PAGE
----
I still have my challenges. My life isn't all rainbows and butterflies. Sometimes the trials I face seem bigger than anything I experienced on my mission. I still struggle with some things. But, I'm trying. I'm fighting. My ultimate goal is the same now as it was while I still wore a name tag that read "Sister Hurd": become the person my Heavenly Father wants me to become, and help as many other people along that path as I can--starting with my very own family (and believe me, that isn't an easy task).

I have a long road ahead of me and a whole new set of challenges awaits around every corner. But I won't give up. I will always be striving to become better, a little bit every day.

Wish me luck on my new journey!

PS: Don't forget to check out my other blog, A Writer's Cache!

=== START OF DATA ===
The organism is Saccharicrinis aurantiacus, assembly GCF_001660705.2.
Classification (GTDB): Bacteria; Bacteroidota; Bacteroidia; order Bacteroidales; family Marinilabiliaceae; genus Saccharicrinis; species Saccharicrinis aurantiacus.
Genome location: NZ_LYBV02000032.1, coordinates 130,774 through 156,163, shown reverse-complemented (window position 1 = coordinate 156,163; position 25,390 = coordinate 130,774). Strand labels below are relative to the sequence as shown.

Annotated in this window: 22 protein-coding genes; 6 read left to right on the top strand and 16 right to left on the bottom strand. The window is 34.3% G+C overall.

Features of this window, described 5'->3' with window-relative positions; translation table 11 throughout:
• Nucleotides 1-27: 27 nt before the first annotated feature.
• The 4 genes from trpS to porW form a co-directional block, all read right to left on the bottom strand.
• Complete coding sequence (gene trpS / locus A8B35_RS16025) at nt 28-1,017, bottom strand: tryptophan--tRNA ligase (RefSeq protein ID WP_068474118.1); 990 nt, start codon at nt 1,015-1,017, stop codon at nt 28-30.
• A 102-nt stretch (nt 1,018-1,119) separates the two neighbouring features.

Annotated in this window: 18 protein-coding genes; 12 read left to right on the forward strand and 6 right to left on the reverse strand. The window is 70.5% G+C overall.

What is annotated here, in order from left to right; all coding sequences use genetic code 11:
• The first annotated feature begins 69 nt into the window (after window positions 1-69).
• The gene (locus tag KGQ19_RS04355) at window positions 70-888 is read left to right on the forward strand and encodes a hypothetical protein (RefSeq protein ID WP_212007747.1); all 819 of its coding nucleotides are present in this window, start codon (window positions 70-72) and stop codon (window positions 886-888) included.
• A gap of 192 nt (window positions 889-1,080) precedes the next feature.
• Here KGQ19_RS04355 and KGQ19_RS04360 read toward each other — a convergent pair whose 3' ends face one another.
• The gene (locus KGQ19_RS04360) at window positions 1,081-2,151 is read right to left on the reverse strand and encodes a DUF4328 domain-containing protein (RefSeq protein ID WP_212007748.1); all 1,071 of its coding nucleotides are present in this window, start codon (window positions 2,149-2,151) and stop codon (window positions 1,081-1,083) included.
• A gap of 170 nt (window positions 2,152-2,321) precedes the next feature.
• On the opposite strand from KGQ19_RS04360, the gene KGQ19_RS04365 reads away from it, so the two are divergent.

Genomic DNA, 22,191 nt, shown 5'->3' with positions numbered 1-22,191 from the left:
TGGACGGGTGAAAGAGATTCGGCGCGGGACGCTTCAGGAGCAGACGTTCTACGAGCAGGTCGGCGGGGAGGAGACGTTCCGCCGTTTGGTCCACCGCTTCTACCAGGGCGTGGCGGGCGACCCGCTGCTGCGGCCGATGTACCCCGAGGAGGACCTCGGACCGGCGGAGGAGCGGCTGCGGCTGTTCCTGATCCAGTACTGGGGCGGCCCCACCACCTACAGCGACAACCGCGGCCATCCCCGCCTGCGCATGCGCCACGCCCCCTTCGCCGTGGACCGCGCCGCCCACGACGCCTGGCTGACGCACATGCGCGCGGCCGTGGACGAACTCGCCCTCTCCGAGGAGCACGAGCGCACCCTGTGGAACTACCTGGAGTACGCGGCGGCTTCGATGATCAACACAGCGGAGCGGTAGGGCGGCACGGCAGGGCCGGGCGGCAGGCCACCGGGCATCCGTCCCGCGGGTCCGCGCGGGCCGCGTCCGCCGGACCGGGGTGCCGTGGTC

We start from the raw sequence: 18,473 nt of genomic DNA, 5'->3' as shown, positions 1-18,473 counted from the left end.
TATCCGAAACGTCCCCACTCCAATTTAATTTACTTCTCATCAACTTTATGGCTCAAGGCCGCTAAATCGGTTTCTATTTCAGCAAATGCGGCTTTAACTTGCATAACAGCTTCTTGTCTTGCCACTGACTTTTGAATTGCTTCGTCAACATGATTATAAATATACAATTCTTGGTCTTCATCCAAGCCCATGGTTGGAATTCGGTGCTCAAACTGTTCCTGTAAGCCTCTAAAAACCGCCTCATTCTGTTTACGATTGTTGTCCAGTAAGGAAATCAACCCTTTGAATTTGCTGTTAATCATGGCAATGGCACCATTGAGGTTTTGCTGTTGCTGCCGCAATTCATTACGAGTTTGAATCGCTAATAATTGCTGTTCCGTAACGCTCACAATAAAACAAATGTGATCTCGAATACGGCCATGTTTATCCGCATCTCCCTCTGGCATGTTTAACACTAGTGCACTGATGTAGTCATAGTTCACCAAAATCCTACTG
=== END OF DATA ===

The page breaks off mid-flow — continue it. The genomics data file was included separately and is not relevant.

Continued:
Saturday, February 21, 2015

The Last Step

"The last step of any journey is the first step of an even greater adventure" - A Wrinkle in Time

As you may have guessed from the quote, my journey as a missionary is coming to an end. And what a journey it's been! I've learned and grown so much that I can't even begin to describe it all. But I'd like to use this last post as a chance to share just a few of the things I've learned in the last 18 months and what I'm going to do with them afterward.

First of all, I've learned the value and the rewards that come from working hard. A mission isn't just teaching and having fun. A mission takes a lot of work and dedication. But the reward of hard work is undeniable. You really learn to have joy in the work. And I will continue to work hard. I still have two years of school left plus I need to find a job! So I will never let myself become lazy and unproductive like I was before this journey. Because without work there is no progression and no improvement. I will use every moment to do something that will help me or someone else become better than they were before.